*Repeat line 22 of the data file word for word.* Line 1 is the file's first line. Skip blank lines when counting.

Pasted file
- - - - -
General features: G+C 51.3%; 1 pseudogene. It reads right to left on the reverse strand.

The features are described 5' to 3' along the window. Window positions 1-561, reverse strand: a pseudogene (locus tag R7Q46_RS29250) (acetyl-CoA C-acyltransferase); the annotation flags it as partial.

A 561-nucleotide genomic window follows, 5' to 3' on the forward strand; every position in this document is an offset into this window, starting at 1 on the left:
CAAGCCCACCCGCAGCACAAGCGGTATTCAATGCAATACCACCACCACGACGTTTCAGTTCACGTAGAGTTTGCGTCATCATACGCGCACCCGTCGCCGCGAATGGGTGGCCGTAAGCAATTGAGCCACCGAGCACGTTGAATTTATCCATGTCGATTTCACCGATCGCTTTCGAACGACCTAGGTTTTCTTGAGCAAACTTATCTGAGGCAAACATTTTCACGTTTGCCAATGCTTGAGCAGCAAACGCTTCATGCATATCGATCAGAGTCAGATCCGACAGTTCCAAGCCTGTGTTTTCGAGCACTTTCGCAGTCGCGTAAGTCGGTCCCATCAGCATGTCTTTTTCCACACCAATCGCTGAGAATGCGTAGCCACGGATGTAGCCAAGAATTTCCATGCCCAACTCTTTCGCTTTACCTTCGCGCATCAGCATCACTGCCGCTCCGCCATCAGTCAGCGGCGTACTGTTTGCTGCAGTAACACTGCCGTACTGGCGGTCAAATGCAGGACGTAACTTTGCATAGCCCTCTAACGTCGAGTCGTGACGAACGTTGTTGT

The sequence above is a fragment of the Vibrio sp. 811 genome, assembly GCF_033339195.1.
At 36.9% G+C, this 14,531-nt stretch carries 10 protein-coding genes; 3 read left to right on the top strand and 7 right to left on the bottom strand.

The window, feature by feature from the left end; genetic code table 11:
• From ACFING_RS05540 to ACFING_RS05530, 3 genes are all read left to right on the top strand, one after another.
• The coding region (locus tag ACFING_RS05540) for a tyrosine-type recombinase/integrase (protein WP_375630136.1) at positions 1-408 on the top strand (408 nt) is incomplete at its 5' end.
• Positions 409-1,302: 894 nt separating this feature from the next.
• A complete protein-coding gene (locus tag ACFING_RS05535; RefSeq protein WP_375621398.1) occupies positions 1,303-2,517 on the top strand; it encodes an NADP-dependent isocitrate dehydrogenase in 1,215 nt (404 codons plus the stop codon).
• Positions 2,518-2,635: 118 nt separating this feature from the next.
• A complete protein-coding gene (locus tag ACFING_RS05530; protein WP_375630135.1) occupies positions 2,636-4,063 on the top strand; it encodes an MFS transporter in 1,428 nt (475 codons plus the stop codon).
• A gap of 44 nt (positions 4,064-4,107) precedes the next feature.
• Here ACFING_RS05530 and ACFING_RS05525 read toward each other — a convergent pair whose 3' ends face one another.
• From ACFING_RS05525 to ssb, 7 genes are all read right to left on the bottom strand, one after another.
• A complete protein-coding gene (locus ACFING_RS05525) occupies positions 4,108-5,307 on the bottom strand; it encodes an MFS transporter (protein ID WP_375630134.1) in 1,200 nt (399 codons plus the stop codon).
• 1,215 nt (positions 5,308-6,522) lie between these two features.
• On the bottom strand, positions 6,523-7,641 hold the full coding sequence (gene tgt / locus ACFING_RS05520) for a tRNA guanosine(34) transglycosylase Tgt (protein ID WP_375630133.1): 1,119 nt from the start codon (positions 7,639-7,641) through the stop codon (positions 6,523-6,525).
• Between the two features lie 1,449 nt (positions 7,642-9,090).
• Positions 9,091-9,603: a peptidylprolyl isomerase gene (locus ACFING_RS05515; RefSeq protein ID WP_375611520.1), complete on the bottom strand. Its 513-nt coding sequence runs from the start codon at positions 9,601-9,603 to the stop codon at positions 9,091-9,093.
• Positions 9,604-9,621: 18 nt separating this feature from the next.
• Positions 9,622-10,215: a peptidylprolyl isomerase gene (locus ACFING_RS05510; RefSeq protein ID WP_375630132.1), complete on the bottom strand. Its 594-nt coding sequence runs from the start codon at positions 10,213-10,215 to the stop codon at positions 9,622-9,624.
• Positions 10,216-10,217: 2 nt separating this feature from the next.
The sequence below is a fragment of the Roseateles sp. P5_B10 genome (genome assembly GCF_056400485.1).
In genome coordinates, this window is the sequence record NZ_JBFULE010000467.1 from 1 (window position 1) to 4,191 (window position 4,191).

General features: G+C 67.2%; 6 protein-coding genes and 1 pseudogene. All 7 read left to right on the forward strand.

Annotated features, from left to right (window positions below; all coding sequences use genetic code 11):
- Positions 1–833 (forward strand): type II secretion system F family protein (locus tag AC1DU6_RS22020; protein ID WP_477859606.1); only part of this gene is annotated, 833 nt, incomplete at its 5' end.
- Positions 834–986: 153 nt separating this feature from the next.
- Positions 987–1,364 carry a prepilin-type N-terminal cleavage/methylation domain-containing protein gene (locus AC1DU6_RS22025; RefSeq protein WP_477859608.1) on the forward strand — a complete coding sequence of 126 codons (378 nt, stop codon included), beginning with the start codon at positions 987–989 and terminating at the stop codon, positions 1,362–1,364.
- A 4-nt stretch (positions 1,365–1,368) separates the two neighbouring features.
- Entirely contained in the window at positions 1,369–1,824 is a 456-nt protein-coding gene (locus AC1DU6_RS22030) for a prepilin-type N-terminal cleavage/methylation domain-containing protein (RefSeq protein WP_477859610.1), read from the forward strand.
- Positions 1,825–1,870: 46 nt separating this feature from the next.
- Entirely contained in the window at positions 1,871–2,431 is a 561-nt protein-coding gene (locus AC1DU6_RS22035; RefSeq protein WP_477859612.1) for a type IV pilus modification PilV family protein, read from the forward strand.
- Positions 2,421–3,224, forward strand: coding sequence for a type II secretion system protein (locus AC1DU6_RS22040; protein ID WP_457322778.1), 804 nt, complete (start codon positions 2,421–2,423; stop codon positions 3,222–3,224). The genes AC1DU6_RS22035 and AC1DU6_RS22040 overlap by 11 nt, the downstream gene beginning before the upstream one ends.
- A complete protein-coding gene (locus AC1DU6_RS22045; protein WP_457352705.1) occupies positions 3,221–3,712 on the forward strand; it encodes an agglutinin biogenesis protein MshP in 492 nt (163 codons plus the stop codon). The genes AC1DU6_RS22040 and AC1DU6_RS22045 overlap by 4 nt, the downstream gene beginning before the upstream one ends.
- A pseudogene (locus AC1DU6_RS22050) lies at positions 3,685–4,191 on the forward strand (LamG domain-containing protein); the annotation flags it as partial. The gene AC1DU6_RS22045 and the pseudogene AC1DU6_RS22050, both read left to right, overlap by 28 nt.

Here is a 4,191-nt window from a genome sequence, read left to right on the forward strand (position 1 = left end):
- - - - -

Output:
• Positions 9,604-9,621: 18 nt separating this feature from the next.